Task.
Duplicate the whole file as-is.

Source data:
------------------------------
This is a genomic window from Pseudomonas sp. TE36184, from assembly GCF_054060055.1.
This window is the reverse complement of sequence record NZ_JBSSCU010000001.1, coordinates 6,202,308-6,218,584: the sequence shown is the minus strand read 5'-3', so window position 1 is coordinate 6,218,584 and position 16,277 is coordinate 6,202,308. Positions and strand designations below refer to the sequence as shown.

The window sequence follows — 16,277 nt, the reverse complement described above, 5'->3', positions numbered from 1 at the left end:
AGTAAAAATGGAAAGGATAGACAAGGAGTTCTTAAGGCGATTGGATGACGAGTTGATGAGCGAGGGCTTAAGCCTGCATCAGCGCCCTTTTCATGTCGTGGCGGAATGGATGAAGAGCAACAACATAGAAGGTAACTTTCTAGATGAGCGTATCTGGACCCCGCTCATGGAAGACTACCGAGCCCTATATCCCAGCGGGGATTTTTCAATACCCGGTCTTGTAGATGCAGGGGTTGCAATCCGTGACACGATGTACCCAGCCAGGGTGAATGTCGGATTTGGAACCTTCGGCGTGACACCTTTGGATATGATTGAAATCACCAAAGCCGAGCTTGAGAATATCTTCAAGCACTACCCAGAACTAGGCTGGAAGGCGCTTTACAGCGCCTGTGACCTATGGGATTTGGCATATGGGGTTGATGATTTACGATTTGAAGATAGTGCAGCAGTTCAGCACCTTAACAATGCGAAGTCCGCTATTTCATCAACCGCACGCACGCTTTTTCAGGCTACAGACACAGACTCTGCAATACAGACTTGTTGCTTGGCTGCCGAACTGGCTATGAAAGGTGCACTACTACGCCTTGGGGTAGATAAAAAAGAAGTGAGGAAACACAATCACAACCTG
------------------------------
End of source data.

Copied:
This is a genomic window from Pseudomonas sp. TE36184, from assembly GCF_054060055.1.
This window is the reverse complement of sequence record NZ_JBSSCU010000001.1, coordinates 6,202,308-6,218,584: the sequence shown is the minus strand read 5'-3', so window position 1 is coordinate 6,218,584 and position 16,277 is coordinate 6,202,308. Positions and strand designations below refer to the sequence as shown.

The window sequence follows — 16,277 nt, the reverse complement described above, 5'->3', positions numbered from 1 at the left end:
AGTAAAAATGGAAAGGATAGACAAGGAGTTCTTAAGGCGATTGGATGACGAGTTGATGAGCGAGGGCTTAAGCCTGCATCAGCGCCCTTTTCATGTCGTGGCGGAATGGATGAAGAGCAACAACATAGAAGGTAACTTTCTAGATGAGCGTATCTGGACCCCGCTCATGGAAGACTACCGAGCCCTATATCCCAGCGGGGATTTTTCAATACCCGGTCTTGTAGATGCAGGGGTTGCAATCCGTGACACGATGTACCCAGCCAGGGTGAATGTCGGATTTGGAACCTTCGGCGTGACACCTTTGGATATGATTGAAATCACCAAAGCCGAGCTTGAGAATATCTTCAAGCACTACCCAGAACTAGGCTGGAAGGCGCTTTACAGCGCCTGTGACCTATGGGATTTGGCATATGGGGTTGATGATTTACGATTTGAAGATAGTGCAGCAGTTCAGCACCTTAACAATGCGAAGTCCGCTATTTCATCAACCGCACGCACGCTTTTTCAGGCTACAGACACAGACTCTGCAATACAGACTTGTTGCTTGGCTGCCGAACTGGCTATGAAAGGTGCACTACTACGCCTTGGGGTAGATAAAAAAGAAGTGAGGAAACACAATCACAACCTG